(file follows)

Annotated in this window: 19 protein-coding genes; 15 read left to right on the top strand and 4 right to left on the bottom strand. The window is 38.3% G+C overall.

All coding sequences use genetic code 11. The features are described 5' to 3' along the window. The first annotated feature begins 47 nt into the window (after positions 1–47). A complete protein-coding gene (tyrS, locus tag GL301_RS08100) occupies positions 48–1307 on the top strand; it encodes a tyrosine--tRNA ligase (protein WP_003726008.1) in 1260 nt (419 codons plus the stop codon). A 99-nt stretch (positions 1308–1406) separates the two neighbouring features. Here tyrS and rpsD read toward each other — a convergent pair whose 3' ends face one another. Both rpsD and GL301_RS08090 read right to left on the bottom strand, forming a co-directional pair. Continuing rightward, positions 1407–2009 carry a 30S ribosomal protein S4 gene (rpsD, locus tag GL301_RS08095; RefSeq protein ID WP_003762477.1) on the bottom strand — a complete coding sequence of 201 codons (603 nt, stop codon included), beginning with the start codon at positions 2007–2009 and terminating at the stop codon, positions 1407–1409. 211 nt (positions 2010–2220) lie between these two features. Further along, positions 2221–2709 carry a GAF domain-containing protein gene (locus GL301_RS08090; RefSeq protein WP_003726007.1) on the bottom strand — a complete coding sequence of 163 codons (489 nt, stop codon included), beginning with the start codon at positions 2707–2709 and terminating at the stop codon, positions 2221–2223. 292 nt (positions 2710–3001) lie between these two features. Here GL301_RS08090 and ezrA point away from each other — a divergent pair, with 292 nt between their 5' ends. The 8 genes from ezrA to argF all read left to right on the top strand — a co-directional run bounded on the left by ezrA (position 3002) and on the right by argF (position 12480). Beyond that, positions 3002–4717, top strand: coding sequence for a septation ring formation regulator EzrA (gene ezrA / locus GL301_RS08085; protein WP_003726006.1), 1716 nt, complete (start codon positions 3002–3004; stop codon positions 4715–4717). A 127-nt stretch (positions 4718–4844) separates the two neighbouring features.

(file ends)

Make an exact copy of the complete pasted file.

Annotated in this window: 19 protein-coding genes; 15 read left to right on the top strand and 4 right to left on the bottom strand. The window is 38.3% G+C overall.

All coding sequences use genetic code 11. The features are described 5' to 3' along the window. The first annotated feature begins 47 nt into the window (after positions 1–47). A complete protein-coding gene (tyrS, locus tag GL301_RS08100) occupies positions 48–1307 on the top strand; it encodes a tyrosine--tRNA ligase (protein WP_003726008.1) in 1260 nt (419 codons plus the stop codon). A 99-nt stretch (positions 1308–1406) separates the two neighbouring features. Here tyrS and rpsD read toward each other — a convergent pair whose 3' ends face one another. Both rpsD and GL301_RS08090 read right to left on the bottom strand, forming a co-directional pair. Continuing rightward, positions 1407–2009 carry a 30S ribosomal protein S4 gene (rpsD, locus tag GL301_RS08095; RefSeq protein ID WP_003762477.1) on the bottom strand — a complete coding sequence of 201 codons (603 nt, stop codon included), beginning with the start codon at positions 2007–2009 and terminating at the stop codon, positions 1407–1409. 211 nt (positions 2010–2220) lie between these two features. Further along, positions 2221–2709 carry a GAF domain-containing protein gene (locus GL301_RS08090; RefSeq protein WP_003726007.1) on the bottom strand — a complete coding sequence of 163 codons (489 nt, stop codon included), beginning with the start codon at positions 2707–2709 and terminating at the stop codon, positions 2221–2223. 292 nt (positions 2710–3001) lie between these two features. Here GL301_RS08090 and ezrA point away from each other — a divergent pair, with 292 nt between their 5' ends. The 8 genes from ezrA to argF all read left to right on the top strand — a co-directional run bounded on the left by ezrA (position 3002) and on the right by argF (position 12480). Beyond that, positions 3002–4717, top strand: coding sequence for a septation ring formation regulator EzrA (gene ezrA / locus GL301_RS08085; protein WP_003726006.1), 1716 nt, complete (start codon positions 3002–3004; stop codon positions 4715–4717). A 127-nt stretch (positions 4718–4844) separates the two neighbouring features.